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Aligning menu items in Swing applications

Posted by kirillcool on October 10, 2005 at 2:40 PM PDT

Does the following look familiar (under default Ocean theme in Metal LAF)?




The menu doesn't look good, with jagged items all over the place. The common solution in this scenario is to use a transparent icon on those menu items that don't have one. There are a few problems with this approach:

  • What happens if you add another menu item with slightly wider icon? You will have to adjust all other icons accordingly.
  • What happens with JCheckBoxMenuItems and JRadioButtonMenuItems? Once you have those, it's almost impossible to get it done correctly, especially if they have icons themselves.
  • There is no JMenu constructor that gets an icon. You'll have to call setIcon().
  • The last, but most certainly the most annoying - why should you even bother to do this?

The answer to the last question lies in the BasicMenuItemUI class that does the actual layout and rendering - it's looking at one menu item at a time. It's not even aware that the specific menu item is a part of visual group, so it happily hacks (and quite ugly) at the corresponding menu item, and the result is far from perfect:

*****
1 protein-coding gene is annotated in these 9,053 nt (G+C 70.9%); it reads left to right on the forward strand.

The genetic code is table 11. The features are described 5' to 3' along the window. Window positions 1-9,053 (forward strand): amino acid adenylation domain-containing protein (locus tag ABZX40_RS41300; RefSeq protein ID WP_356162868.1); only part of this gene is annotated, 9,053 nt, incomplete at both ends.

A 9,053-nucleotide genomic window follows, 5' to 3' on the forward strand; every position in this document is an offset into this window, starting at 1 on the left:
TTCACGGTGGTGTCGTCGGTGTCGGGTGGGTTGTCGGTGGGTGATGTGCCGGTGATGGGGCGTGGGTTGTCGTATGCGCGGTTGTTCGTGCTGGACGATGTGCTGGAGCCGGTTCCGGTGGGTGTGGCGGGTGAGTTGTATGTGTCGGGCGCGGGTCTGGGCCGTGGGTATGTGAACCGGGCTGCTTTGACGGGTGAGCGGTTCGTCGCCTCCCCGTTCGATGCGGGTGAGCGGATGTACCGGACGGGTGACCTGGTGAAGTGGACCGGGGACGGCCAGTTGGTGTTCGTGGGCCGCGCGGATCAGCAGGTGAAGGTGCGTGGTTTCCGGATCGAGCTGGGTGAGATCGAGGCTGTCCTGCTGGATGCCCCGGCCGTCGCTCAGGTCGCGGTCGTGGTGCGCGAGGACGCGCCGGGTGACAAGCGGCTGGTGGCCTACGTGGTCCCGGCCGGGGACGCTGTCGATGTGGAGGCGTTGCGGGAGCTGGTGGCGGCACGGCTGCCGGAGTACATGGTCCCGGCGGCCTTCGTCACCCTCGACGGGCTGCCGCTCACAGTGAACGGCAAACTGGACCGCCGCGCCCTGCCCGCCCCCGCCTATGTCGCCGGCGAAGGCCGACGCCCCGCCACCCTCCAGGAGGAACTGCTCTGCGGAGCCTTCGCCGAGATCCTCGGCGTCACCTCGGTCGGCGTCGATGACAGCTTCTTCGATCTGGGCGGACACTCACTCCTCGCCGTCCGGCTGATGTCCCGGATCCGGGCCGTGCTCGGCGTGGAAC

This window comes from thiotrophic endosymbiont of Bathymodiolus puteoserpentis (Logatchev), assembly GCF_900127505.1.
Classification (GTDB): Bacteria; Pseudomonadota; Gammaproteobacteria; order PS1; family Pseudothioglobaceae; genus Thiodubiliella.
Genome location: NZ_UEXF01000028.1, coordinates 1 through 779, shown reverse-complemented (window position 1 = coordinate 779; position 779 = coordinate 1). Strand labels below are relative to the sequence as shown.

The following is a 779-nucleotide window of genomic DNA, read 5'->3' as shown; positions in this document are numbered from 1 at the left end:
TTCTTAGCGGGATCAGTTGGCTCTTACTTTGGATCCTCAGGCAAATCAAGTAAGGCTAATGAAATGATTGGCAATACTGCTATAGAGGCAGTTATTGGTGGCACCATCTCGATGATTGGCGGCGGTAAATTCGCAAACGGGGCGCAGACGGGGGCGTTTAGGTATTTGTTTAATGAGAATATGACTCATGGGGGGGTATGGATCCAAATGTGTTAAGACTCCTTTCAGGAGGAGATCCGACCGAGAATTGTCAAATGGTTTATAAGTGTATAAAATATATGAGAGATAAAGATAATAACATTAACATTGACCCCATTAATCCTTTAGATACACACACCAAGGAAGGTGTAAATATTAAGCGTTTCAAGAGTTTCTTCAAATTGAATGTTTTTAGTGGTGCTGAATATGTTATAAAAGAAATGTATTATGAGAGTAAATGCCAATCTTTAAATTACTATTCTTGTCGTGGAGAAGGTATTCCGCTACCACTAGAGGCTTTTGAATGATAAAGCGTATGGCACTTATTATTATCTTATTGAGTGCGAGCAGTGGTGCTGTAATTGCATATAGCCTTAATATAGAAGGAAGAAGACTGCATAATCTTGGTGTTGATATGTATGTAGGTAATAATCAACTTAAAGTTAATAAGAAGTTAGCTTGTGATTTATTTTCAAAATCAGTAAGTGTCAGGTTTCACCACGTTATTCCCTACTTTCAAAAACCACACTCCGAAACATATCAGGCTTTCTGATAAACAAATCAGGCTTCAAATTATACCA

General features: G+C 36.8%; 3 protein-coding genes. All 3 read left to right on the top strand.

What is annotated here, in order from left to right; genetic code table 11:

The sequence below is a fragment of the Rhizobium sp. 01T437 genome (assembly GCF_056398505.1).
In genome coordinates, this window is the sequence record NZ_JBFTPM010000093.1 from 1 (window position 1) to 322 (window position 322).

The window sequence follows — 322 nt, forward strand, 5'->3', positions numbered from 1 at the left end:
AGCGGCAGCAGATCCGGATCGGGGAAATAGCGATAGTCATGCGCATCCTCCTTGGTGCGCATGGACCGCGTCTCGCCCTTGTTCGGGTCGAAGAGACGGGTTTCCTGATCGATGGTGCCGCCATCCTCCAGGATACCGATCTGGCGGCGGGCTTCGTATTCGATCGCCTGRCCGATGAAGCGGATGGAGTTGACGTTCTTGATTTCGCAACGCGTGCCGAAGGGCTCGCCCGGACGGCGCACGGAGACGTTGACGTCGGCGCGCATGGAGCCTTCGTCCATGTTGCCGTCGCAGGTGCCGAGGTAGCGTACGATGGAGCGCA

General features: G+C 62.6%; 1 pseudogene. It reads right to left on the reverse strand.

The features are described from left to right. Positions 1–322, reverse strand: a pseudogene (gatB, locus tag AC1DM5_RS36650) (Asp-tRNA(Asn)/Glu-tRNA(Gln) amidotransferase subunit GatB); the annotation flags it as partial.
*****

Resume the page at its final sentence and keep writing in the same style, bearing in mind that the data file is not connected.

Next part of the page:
(the above is Windows LAF from JDK).


To the rescue come custom look-and-feels. JGoodies Looks comes equiped with custom menu item renderer. It keeps track of the maximum text offset on the menu item parent (JPopupMenu in our case), and once the rendering should be done, the offset is taken from the parent (client property). The result is much more satisfying (see this issue and Karsten's comment below regarding the layout JCheckBoxMenuItems and JRadioButtonMenuItems with icons - the check marks are drawn underneath the icons):




Substance LAF takes a different approach, inheriting from BasicMenuItemUI and overriding the function that computes the text offset. It does the same as JGoodies, but for every menu item, it goes over all entries in the parent component (JPopupMenu) and computes the maximal text offset. This approach is more time consuming but also more dynamic. The result is:



This also works on "real" application, such as NetBeans:

Before



After



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